Two Japanese travelers trying to enter Switzerland were caught carrying $134 billion -- yes, billion -- in fake US Treasury bonds in a briefcase. The forgeries contained 249 securities with a face value of $500 million, several "worth" more than $1 billion, and several "Kennedy" bonds, which, um, are just totally made up to begin with. What exactly is the endgame here, one wonders? As my colleague Charles Davi, who discovered the article, quipped: "Uh excuse me. I'd like to cash my 130 billion dollar check!"

And here's one of the most delightfully absurd paragraphs I've ever read in a news story:


Had the notes been genuine, the pair would have been the U.S. government's fourth-biggest creditor, ahead of the U.K. with $128 billion of U.S. debt and just behind Russia, which is owed $138 billion.

The idea of running around continental Europe with 4.5 percent of US debt stashed away in a hidden briefcase compartment is, let's face it, so dumb it's awesome. So here's something fun. Using 2008 Treasury Department data (which has slightly different numbers for Russia and the UK) I've graphed where these morons would fall on a comparison of US debt owners.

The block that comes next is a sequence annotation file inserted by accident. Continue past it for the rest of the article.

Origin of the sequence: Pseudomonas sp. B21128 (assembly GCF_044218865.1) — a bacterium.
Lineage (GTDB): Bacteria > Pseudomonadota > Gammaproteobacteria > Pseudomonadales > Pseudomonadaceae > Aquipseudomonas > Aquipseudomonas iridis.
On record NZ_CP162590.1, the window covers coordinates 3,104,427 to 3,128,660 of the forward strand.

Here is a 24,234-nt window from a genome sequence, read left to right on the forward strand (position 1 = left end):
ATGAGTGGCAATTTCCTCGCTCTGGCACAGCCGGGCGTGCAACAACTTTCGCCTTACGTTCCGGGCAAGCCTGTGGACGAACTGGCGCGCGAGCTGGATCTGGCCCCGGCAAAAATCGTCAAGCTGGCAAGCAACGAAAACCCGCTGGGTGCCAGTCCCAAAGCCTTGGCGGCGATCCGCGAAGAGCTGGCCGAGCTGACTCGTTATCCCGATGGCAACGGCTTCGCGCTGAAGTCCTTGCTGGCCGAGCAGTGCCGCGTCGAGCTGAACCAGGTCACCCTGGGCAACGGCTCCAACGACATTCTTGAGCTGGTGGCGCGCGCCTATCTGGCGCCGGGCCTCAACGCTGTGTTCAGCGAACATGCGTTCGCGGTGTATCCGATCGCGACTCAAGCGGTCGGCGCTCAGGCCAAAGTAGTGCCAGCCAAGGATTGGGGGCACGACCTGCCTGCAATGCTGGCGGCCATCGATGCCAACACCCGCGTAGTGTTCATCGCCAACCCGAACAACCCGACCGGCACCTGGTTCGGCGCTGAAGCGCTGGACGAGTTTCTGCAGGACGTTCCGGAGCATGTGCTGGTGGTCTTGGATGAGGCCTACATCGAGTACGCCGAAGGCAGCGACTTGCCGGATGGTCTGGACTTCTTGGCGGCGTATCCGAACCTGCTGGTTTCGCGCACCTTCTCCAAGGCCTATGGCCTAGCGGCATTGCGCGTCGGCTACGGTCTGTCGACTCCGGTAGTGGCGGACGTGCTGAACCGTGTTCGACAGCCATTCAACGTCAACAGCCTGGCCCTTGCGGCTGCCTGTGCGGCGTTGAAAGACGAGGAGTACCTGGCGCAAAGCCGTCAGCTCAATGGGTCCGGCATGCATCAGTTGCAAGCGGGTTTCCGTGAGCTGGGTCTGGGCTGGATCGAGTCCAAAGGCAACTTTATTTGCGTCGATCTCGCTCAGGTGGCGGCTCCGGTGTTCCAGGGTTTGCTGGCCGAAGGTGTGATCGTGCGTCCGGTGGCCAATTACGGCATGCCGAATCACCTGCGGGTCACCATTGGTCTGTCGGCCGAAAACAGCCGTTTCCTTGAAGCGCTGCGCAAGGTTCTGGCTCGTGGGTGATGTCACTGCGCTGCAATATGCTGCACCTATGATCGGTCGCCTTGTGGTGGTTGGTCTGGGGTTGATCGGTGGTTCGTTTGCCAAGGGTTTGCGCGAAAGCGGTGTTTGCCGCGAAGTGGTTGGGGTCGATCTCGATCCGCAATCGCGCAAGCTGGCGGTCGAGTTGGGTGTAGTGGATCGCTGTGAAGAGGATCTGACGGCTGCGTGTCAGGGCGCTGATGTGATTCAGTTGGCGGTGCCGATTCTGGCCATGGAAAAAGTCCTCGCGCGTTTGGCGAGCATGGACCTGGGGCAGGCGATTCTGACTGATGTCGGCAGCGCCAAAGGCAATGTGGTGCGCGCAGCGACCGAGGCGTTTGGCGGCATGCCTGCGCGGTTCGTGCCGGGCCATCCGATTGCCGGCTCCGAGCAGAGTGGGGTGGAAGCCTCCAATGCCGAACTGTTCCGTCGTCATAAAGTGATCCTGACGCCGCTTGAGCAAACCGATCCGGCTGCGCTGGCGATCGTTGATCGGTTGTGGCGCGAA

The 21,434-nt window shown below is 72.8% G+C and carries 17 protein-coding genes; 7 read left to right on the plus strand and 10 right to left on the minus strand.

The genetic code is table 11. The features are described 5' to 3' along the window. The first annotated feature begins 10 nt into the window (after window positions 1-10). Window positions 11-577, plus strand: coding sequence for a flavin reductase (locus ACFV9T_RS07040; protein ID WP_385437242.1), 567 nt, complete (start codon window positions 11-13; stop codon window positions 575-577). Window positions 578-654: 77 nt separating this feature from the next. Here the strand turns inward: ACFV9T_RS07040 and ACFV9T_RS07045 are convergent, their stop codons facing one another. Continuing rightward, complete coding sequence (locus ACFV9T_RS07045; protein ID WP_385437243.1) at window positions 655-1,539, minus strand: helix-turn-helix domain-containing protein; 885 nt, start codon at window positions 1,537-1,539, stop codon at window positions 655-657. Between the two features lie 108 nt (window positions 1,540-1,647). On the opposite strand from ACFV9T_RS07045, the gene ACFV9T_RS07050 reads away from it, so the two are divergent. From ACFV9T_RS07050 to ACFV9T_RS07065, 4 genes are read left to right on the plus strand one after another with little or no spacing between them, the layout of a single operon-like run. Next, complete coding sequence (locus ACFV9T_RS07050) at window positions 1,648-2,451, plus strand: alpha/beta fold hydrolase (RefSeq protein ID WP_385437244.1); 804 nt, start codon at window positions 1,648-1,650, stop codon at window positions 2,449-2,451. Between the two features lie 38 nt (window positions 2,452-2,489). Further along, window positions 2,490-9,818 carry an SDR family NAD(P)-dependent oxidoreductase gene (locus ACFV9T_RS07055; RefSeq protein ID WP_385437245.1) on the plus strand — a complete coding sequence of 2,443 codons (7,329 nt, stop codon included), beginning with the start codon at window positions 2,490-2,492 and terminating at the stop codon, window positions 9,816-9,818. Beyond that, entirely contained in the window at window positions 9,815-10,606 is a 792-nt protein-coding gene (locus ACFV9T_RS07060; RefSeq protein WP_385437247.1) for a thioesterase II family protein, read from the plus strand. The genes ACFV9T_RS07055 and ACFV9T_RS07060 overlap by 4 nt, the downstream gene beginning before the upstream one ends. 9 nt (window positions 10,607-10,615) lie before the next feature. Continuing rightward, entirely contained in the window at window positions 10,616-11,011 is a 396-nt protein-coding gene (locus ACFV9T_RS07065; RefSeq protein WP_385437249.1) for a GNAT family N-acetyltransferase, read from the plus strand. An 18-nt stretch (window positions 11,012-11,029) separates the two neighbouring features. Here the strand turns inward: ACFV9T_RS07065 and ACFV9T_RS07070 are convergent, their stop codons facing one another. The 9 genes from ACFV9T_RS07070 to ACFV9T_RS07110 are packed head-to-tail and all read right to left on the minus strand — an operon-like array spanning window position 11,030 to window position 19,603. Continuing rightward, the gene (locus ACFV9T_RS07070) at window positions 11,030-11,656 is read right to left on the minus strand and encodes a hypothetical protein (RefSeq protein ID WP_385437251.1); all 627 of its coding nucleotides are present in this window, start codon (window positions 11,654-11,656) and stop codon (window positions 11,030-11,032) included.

idiotgraph.png

 And just to be immature about it, here's one more to print out and share with friends:

debtfail.png

We want to hear what you think about this article. Submit a letter to the editor or write to letters@theatlantic.com.